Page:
The Fedora Project is celebrating 15 years since it released Fedora Core 1, the start of a very popular Linux distribution. As a present to the community, a virtual disk image of Fedora Core 1 has been compiled for users to try out in GNOME Boxes – virtualisation software that comes bundled with Fedora Workstation by default.
The Fedora Linux Project was initially established by a community of Red Hat Linux users with the aim of packaging software that was not a part of the core Red Hat Linux product. Just a few months after launching the Fedora.us homepage it was announced that Red Hat Linux Project was merging with Fedora Linux Project to create the Fedora Project. Explaining what happened next, Fedora user Link Dupont, said:
“The Fedora Project was now a single, community-based team of passionate Linux developers, many of whom were still Red Hat employees. However, the projects were still somewhat separate. Red Hat Linux became Fedora Core; an openly developed project but was restricted to Red Hat employees. Fedora.us (or Fedora Linux) became Fedora Extras, where community members could continue to contribute packages and enhancements on top of Fedora Core.
This structure continued to exist for six releases of Fedora Core. With the release of Fedora 7, the distinction between Fedora Core and Fedora Extras was dropped, and Fedora was one big, happy family!”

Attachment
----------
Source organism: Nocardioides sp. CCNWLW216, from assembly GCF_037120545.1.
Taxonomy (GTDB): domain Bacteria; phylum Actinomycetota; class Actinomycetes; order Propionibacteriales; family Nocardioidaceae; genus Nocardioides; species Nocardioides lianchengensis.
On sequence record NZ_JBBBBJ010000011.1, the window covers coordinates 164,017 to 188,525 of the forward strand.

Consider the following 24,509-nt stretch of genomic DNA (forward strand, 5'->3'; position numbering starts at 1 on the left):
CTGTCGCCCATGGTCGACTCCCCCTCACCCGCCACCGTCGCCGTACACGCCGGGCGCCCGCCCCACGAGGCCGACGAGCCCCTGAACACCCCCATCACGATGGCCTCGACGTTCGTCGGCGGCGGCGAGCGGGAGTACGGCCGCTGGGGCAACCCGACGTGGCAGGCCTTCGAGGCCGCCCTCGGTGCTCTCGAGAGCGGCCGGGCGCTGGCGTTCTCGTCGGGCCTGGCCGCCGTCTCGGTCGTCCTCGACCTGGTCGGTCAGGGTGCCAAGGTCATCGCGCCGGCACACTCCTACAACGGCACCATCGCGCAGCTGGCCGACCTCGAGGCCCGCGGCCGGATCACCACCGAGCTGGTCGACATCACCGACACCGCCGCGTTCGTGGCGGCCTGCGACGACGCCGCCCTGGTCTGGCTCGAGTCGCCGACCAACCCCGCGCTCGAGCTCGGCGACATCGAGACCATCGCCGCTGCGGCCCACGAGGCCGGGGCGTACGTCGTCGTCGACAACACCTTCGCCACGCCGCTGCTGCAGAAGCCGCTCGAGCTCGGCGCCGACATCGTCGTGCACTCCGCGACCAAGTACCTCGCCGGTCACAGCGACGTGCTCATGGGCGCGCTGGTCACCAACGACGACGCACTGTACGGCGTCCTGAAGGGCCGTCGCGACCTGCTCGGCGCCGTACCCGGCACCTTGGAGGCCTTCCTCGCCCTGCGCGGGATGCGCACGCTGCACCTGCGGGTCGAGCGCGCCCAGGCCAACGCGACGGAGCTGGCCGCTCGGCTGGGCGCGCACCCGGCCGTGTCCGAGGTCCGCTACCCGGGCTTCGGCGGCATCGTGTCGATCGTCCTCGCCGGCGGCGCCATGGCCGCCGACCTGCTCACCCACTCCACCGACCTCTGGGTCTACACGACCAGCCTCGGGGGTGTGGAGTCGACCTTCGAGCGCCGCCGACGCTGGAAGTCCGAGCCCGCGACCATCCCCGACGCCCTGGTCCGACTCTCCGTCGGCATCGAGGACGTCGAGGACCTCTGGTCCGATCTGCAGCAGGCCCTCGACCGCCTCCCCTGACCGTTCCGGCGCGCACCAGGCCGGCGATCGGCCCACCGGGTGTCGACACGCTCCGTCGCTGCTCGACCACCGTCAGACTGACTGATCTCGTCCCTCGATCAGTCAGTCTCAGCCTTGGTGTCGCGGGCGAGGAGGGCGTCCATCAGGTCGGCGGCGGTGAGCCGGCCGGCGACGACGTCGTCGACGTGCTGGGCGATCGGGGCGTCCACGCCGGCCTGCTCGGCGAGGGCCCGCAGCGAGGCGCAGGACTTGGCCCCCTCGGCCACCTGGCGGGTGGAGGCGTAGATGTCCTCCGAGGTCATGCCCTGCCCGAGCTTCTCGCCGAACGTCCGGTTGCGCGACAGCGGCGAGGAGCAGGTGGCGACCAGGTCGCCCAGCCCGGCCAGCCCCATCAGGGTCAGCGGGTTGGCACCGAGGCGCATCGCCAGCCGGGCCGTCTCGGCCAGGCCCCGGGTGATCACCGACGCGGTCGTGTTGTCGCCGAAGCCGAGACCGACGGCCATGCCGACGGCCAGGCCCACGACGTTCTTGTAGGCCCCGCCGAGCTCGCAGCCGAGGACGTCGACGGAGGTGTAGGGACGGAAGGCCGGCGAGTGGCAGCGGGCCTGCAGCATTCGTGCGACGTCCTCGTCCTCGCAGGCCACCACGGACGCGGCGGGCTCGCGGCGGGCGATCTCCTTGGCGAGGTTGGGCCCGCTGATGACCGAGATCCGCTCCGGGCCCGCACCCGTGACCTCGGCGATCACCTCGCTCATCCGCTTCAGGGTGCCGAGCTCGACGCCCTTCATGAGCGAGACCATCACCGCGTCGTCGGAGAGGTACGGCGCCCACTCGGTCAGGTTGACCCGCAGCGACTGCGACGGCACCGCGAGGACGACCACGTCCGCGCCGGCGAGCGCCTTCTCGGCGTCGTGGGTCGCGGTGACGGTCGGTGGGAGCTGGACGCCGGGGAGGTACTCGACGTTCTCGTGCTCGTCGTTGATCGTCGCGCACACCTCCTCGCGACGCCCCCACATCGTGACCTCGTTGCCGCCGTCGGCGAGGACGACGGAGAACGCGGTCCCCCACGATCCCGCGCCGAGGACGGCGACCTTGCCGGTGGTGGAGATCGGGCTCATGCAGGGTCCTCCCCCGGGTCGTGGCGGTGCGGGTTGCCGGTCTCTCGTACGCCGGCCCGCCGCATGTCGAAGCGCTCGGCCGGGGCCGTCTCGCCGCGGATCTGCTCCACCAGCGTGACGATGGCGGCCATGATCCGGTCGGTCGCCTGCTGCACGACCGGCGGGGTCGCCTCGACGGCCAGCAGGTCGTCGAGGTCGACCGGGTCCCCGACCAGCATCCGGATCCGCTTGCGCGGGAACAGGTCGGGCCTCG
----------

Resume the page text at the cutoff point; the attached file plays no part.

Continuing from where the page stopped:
Fedora Core 1 which launched 15 years ago, today, introducing several packages that are familiar to a lot of Linux users, including dbus, epiphany, nano, rhythmbox, and yum. The then-new distribution shipped with GNOME 2.4 which was released in September 2003.
Fedora Core 1 shipped with Mozilla Suite as the default browser because the browser maker, Mozilla, was still to release Firefox as a stand-alone browser at the time. It also shipped with OpenOffice.org, Evolution, gAIM (now known as Pidgin), and X-Chat (an IRC client that’s still in use today).
On the hardware front, Fedora Core 1 was optimised for Pentium PRO CPUs but support other Pentium-class CPUs. A 400 MHz Pentium II was recommended for a graphical install while a 200 MHz Pentium-class or better could handle text-mode. In terms of memory, it was recommended to use 256 MB for a graphical install but 192 MB was also acceptable. Text-mode could be used with just 64 MB. It was also recommended that you have 2.4 GB storage for a Workstation installation and just 1.9 GB for the ‘Personal Desktop’.